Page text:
REPRESENTATIVE DEMOCRACY

THE tendency to underplay and denigrate results from elections is gaining currency in Zambia. An impression is being created that elections, especially by-elections, are of no consequence.

This is unfortunate because at the base of any democracy is the notion that the electorate will go to the polls to elect a small group of people to whom executive power is reposed.

Such a representative structure ensures stability and policy cohesiveness by ensuring that a well-informed, organized and focused group will manage and remain proactive to societal dictates and aspirations. That is why this group forms Government to manage the affairs of State.

More recently there has been the introduction of civil society which exerts sectional or specialist pressure on the Government to influence policy and provide checks and balances.

Ultimately civil society and pressure groups are exactly what they are-interest groups.

Sadly there is a growing misrepresentation that elected political representatives are of little consequence in the decision-making process. In essence the thesis equates elected leaders to special interest groups. This is far from the truth.

The voters in the three constituencies of Malambo, Petauke and Mulobezi have elected leaders to represent them in the National Assembly. Zambia is not a direct democracy where each person speaks for himself. We are a representative or delegative democracy with representatives who speak for the polity.

The fact that the representatives belong to a party does not undermine or diminish their role as the constituency representative. The Constituency Development Fund, for example, should be used for projects that bring benefits to the entire constituency regardless of voting pattern.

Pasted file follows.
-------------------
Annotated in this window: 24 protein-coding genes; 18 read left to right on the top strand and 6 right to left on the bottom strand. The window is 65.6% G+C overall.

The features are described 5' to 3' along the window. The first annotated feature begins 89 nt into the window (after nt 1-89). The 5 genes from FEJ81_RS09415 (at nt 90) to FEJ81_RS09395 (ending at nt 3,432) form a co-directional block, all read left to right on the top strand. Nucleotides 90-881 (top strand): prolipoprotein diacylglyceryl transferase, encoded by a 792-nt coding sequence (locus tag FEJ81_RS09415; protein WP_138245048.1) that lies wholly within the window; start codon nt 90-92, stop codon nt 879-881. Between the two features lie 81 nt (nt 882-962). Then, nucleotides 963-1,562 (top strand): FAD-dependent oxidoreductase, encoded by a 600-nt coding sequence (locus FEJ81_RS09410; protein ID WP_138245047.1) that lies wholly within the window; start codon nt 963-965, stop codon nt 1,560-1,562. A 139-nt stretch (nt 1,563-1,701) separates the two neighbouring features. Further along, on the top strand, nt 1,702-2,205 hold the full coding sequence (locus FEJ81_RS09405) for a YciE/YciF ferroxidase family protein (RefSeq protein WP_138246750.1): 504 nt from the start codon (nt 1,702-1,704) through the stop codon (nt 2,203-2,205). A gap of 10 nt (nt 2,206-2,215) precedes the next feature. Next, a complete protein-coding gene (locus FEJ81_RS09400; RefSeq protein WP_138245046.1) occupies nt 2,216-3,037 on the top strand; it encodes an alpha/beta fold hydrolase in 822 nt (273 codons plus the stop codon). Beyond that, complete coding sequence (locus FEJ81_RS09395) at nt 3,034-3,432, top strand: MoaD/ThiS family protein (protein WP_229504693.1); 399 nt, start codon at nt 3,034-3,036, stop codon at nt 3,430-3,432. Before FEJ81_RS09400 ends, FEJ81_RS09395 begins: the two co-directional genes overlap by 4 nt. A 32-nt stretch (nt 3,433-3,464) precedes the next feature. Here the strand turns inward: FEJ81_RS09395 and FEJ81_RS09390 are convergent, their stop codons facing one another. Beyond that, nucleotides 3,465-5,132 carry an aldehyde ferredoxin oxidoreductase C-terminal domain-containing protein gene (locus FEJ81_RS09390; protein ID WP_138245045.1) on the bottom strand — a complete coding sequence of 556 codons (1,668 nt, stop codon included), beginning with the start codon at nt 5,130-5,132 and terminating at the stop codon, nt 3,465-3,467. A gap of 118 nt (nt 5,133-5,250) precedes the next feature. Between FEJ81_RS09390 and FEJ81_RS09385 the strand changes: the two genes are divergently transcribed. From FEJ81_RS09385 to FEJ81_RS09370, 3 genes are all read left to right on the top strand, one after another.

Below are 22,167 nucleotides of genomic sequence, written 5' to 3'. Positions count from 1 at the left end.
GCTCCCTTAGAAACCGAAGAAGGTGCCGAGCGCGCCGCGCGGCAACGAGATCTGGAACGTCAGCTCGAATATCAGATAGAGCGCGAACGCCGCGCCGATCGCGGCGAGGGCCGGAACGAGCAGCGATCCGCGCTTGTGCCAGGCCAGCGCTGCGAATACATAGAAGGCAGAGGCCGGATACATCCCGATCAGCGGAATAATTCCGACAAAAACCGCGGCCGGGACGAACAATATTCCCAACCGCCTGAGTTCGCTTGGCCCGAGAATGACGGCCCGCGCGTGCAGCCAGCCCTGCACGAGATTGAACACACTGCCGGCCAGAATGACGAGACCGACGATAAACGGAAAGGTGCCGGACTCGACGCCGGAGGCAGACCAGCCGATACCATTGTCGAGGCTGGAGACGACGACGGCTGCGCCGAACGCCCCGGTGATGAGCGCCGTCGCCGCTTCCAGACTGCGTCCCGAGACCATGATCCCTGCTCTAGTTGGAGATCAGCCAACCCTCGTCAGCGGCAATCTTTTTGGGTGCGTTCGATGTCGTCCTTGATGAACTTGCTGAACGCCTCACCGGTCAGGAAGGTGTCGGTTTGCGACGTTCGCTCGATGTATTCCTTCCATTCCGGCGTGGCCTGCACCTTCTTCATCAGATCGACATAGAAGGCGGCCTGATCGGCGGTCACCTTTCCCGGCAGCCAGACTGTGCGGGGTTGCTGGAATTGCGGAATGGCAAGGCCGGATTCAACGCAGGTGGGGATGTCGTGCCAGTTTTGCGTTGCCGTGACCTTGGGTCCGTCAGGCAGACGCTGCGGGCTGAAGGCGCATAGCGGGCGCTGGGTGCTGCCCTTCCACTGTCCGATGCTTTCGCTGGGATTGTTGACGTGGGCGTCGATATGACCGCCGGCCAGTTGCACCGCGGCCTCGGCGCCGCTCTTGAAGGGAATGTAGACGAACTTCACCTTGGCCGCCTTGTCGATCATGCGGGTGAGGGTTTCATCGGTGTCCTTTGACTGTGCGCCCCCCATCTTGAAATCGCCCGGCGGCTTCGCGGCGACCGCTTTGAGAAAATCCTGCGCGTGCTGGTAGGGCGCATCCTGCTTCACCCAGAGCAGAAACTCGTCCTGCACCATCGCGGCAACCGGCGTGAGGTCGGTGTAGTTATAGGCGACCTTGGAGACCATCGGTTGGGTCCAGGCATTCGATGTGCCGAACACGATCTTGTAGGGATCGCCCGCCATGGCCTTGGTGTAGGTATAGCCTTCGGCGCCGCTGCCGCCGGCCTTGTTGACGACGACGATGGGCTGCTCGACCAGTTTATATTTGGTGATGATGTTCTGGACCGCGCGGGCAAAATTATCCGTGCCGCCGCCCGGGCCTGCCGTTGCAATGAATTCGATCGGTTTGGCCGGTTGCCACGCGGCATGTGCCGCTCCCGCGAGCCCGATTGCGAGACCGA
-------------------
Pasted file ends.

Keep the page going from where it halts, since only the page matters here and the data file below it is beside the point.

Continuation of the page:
The same can be said of the Presidency. Zambians voted in their numbers for a President in whom the people have reposed their trust for the duration of his term of office. The electorate will give an evaluation in the 2016 Presidential elections.

Our democracy will only function effectively if the electorate is consciously attuned to a discipline of  delegated authority, which demands that elected leaders must be given an opportunity to perform their functions as provided for by law and convention.

Thos who lost elections must respect the choice of the people and must wait their turn for the next election when they can once again present themselves to the electorate. It will not do to disparage and harangue the leadership with cogent cause and reason.

Constructive criticism is not the same as the wholesale condemnation of policies that the country is increasingly being subjected to. Time has come that we should have issue-based dialogue that engages the leadership positively.

 

Categorized | Editorial

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  1. […] The voters in the three constituencies of Malambo, Petauke and Mulobezi have elected leaders to represent them in the National Assembly. Zambia is not a direct democracy where each person speaks for himself. We are a representative or delegative democracy with representatives who speak for the polity.See more here:https://zambiadailynation.com/2015/07/02/representative-democracy/ […]


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